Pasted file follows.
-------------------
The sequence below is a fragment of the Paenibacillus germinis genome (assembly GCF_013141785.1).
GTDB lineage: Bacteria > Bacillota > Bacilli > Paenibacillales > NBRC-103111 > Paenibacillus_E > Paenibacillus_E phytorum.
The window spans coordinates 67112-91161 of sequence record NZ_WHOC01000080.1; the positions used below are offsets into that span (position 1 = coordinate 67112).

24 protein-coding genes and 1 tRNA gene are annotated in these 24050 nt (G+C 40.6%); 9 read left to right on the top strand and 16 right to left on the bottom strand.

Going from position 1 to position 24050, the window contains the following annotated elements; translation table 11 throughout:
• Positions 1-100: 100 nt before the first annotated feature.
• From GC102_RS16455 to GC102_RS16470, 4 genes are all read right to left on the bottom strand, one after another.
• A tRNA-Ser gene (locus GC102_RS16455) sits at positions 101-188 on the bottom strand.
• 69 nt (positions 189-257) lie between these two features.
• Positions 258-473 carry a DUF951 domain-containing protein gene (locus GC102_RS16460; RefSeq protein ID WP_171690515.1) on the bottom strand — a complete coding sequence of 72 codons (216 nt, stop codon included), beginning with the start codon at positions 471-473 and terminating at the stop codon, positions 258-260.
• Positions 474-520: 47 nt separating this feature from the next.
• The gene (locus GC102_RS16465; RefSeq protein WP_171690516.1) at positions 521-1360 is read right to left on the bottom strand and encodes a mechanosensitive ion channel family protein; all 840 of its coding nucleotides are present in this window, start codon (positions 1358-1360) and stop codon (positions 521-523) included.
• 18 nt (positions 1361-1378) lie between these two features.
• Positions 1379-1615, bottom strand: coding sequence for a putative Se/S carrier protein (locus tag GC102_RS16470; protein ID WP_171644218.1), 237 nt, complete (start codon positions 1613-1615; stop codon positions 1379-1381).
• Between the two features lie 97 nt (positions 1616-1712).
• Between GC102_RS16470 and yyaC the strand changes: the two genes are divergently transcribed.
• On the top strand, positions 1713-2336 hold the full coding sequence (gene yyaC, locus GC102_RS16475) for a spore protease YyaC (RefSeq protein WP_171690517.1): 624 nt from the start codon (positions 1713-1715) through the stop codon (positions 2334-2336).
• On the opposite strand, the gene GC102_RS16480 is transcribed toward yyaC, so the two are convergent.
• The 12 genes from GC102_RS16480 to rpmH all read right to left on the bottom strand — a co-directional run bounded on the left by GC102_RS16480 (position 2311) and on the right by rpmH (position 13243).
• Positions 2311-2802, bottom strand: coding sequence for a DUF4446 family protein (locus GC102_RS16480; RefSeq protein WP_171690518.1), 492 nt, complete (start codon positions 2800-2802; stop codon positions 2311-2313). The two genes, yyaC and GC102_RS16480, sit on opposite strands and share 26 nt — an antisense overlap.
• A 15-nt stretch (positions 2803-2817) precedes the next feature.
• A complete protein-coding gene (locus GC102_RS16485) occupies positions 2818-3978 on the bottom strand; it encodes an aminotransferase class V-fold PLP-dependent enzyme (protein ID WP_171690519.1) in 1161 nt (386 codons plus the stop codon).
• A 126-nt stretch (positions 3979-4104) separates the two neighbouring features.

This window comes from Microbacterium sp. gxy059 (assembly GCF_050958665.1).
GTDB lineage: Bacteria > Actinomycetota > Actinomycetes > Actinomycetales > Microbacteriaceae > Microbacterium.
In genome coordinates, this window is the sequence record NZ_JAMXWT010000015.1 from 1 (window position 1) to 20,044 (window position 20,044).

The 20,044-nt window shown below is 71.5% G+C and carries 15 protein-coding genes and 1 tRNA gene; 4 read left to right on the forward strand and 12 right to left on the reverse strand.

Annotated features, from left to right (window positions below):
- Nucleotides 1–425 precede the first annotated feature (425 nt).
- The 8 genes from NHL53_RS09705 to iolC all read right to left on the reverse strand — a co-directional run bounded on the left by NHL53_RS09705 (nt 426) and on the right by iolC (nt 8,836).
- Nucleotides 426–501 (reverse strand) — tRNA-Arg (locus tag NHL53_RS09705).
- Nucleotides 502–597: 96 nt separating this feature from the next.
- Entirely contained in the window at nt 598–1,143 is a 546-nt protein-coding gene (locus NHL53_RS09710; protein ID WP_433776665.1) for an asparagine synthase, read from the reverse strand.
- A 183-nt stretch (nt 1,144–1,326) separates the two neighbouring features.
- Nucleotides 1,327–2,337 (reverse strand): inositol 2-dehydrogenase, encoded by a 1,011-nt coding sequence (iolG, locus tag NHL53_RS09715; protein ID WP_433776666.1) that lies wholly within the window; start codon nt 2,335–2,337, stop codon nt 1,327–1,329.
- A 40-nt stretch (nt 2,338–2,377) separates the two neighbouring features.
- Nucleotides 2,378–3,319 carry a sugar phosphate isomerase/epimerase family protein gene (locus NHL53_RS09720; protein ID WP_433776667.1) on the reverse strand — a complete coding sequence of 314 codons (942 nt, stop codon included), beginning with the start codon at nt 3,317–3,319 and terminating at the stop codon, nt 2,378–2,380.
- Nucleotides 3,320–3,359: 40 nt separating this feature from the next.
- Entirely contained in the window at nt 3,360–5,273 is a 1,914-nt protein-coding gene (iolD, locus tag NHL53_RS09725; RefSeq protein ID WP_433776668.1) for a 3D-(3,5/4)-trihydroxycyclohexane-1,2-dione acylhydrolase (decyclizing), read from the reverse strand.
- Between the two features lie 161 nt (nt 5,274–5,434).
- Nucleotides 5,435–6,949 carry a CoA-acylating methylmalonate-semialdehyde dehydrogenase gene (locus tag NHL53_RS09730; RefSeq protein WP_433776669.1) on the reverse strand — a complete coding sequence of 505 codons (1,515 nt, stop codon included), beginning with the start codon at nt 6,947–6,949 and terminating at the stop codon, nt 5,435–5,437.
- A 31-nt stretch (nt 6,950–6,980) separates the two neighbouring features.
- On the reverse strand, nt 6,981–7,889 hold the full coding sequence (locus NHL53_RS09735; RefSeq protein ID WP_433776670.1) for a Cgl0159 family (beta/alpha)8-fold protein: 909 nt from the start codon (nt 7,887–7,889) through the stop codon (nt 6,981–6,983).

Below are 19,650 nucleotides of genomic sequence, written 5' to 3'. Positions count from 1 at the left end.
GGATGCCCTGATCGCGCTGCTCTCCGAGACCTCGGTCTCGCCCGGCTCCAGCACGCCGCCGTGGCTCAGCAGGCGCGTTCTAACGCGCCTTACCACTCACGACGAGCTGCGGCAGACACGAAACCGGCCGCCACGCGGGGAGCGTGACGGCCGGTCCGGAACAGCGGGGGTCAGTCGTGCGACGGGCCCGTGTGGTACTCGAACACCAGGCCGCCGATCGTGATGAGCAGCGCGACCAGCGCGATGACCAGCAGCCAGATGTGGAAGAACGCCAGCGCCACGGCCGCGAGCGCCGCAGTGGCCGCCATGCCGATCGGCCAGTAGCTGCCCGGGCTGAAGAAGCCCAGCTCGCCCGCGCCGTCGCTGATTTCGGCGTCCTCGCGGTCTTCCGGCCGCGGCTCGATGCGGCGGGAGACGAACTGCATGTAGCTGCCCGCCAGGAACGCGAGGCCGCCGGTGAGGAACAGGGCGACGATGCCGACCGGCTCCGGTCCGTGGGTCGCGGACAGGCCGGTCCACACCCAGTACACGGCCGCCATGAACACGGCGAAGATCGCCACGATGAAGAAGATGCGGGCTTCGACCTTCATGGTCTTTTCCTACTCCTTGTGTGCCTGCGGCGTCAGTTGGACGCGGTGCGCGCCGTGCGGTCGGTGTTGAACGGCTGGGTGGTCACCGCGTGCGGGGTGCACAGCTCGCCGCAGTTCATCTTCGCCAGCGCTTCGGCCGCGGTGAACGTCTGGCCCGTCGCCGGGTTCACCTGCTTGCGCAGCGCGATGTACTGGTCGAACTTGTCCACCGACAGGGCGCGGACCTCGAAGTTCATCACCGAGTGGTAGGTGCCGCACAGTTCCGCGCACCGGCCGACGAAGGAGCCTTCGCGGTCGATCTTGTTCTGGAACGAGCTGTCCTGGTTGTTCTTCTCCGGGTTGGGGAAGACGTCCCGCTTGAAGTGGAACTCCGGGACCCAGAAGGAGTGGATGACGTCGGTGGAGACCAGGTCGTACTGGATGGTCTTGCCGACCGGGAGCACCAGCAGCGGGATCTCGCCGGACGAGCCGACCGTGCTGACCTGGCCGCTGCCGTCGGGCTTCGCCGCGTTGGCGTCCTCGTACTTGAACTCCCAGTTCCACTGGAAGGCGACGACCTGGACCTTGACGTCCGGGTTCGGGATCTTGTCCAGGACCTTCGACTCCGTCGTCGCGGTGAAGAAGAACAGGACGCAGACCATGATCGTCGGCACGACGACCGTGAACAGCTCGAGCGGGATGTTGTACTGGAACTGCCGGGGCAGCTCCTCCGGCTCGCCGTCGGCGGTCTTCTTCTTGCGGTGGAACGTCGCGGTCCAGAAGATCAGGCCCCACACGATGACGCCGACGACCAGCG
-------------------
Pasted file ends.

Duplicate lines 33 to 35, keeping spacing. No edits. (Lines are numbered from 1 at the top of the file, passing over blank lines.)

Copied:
- Entirely contained in the window at nt 598–1,143 is a 546-nt protein-coding gene (locus NHL53_RS09710; protein ID WP_433776665.1) for an asparagine synthase, read from the reverse strand.
- A 183-nt stretch (nt 1,144–1,326) separates the two neighbouring features.
- Nucleotides 1,327–2,337 (reverse strand): inositol 2-dehydrogenase, encoded by a 1,011-nt coding sequence (iolG, locus tag NHL53_RS09715; protein ID WP_433776666.1) that lies wholly within the window; start codon nt 2,335–2,337, stop codon nt 1,327–1,329.